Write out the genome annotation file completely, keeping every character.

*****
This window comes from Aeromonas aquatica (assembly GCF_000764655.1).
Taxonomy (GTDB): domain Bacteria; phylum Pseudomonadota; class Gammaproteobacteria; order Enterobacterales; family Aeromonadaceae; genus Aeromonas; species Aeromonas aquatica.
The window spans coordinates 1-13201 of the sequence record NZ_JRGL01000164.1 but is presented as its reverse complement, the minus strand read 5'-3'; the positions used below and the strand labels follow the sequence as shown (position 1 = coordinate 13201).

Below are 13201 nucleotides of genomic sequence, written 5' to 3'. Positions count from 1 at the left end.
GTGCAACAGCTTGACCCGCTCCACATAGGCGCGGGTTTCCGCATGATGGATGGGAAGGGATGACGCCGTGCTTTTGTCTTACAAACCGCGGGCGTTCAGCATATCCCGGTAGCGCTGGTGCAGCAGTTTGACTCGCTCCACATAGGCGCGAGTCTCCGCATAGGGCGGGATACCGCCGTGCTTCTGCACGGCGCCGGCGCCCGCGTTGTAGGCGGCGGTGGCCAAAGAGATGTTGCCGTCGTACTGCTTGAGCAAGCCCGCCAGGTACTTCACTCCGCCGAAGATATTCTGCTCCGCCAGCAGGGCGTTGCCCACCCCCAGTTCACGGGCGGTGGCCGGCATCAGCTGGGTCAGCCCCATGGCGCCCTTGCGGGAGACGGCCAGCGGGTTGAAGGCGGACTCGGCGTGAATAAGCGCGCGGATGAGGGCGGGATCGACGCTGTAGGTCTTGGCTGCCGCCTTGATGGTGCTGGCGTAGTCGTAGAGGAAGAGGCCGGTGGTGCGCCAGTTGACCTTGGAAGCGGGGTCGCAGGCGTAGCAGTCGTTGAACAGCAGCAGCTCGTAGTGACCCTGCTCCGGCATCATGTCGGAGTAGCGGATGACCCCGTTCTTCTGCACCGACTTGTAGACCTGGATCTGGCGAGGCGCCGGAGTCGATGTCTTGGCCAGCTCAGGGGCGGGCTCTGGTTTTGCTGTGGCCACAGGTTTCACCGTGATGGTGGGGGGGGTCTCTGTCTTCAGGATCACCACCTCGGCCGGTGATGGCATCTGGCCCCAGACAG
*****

This window comes from Aeromonas aquatica (assembly GCF_000764655.1).
Taxonomy (GTDB): domain Bacteria; phylum Pseudomonadota; class Gammaproteobacteria; order Enterobacterales; family Aeromonadaceae; genus Aeromonas; species Aeromonas aquatica.
The window spans coordinates 1-13201 of the sequence record NZ_JRGL01000164.1 but is presented as its reverse complement, the minus strand read 5'-3'; the positions used below and the strand labels follow the sequence as shown (position 1 = coordinate 13201).

Below are 13201 nucleotides of genomic sequence, written 5' to 3'. Positions count from 1 at the left end.
GTGCAACAGCTTGACCCGCTCCACATAGGCGCGGGTTTCCGCATGATGGATGGGAAGGGATGACGCCGTGCTTTTGTCTTACAAACCGCGGGCGTTCAGCATATCCCGGTAGCGCTGGTGCAGCAGTTTGACTCGCTCCACATAGGCGCGAGTCTCCGCATAGGGCGGGATACCGCCGTGCTTCTGCACGGCGCCGGCGCCCGCGTTGTAGGCGGCGGTGGCCAAAGAGATGTTGCCGTCGTACTGCTTGAGCAAGCCCGCCAGGTACTTCACTCCGCCGAAGATATTCTGCTCCGCCAGCAGGGCGTTGCCCACCCCCAGTTCACGGGCGGTGGCCGGCATCAGCTGGGTCAGCCCCATGGCGCCCTTGCGGGAGACGGCCAGCGGGTTGAAGGCGGACTCGGCGTGAATAAGCGCGCGGATGAGGGCGGGATCGACGCTGTAGGTCTTGGCTGCCGCCTTGATGGTGCTGGCGTAGTCGTAGAGGAAGAGGCCGGTGGTGCGCCAGTTGACCTTGGAAGCGGGGTCGCAGGCGTAGCAGTCGTTGAACAGCAGCAGCTCGTAGTGACCCTGCTCCGGCATCATGTCGGAGTAGCGGATGACCCCGTTCTTCTGCACCGACTTGTAGACCTGGATCTGGCGAGGCGCCGGAGTCGATGTCTTGGCCAGCTCAGGGGCGGGCTCTGGTTTTGCTGTGGCCACAGGTTTCACCGTGATGGTGGGGGGGGTCTCTGTCTTCAGGATCACCACCTCGGCCGGTGATGGCATCTGGCCCCAGACAG